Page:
European Commission President Jose Manuel Barroso on Thursday called for more progress on reforming the International Monetary Fund (IMF) and warned against protectionism in face of crisis.
In a statement ahead of the G20 financial summit, Barroso, who was in Pittsburgh for the event, urged strengthened role for the IMF. "The Pittsburgh meeting must put more flesh on the IMF's reinforced surveillance role."
Barroso, who heads the EU's executive body, called on the G20 to make progress on reforming IMF quotas and representation to rebalance voting rights at the IMF.
"All the world's largest economies should have a voice commensurate to their size," he said, adding that countries also must shoulder the responsibilities that go with their enlarged rights at the IMF.
Warning of the dire consequences of protectionism, Barroso said "previous economic crises have led to rampant protectionism. And at worst, to conflicts that have killed tens of millions."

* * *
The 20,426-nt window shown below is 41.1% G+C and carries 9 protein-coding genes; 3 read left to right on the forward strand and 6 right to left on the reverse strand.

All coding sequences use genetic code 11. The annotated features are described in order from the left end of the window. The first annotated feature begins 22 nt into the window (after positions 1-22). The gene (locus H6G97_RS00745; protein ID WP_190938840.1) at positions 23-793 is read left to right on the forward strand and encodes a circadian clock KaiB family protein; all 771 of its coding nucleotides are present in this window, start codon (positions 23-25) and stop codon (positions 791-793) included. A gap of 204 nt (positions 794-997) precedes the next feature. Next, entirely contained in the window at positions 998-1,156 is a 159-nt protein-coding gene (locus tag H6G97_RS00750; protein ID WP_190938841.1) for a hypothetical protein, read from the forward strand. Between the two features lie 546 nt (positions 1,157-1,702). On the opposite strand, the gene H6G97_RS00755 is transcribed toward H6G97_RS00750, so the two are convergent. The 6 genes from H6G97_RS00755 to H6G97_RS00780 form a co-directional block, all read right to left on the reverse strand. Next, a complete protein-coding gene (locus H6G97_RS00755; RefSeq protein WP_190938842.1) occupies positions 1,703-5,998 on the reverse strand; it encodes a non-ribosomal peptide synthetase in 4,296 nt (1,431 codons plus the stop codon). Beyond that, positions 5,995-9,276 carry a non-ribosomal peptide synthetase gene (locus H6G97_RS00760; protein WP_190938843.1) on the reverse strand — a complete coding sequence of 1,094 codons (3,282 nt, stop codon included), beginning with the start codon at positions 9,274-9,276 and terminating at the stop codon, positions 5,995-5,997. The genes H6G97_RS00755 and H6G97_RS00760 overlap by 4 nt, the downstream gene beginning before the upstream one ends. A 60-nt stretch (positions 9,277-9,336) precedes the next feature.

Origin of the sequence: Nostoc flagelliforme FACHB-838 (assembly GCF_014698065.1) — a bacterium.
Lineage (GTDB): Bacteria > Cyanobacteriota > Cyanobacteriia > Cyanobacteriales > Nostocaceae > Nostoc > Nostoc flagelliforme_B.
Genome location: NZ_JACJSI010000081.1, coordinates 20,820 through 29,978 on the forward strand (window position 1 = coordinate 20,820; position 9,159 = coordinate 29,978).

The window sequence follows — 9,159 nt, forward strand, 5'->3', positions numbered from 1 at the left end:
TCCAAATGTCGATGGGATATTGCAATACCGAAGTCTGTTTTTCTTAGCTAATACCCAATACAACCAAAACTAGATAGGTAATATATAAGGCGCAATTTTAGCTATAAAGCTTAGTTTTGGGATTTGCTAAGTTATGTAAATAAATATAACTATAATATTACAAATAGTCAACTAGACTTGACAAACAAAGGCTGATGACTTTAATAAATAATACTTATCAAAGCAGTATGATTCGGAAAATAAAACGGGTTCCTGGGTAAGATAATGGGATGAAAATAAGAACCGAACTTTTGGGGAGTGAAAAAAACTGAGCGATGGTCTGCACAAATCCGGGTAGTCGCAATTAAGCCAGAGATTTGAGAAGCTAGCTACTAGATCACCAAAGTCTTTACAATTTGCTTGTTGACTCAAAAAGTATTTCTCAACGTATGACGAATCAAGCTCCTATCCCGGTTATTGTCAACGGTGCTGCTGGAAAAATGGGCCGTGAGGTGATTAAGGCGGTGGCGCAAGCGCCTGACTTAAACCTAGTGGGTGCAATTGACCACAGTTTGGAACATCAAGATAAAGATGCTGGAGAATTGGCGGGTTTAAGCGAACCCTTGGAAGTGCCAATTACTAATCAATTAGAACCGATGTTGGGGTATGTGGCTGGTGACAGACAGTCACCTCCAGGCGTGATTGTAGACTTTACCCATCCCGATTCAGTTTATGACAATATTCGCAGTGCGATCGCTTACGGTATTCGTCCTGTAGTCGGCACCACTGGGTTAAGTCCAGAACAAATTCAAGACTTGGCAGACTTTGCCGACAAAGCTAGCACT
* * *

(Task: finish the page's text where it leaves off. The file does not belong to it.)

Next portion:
Barroso called for cooperation among G20 members. The world economy can secure a gradual recovery next year only if leading nations cooperate to build a sustainable framework for growth, he said.
The EU chief called for continued globalization. "We can not and should not seek to stop globalization" that has created enormous wealth and pulled much of the world out of poverty, he said.
Urging the G20 to carry through the economic stimulus "that has ensured recession has not turned to depression," Barroso said the group should commit to coordinated exit strategies when the time comes "to get government finances back to health."
Barroso pushed for "significant progress in the fight against climate change."
G20 members need to make concrete proposals at the Pittsburgh meeting to ensure that the upcoming summit on climate change in Copenhagen can make meaningful decisions on global cuts in greenhouse gas emissions, he said.
The Pittsburgh summit opened here Thursday and last for two days. The third of its kind since the outbreak of the crisis last year, it will tackle the global financial crisis and expedite global economic recovery.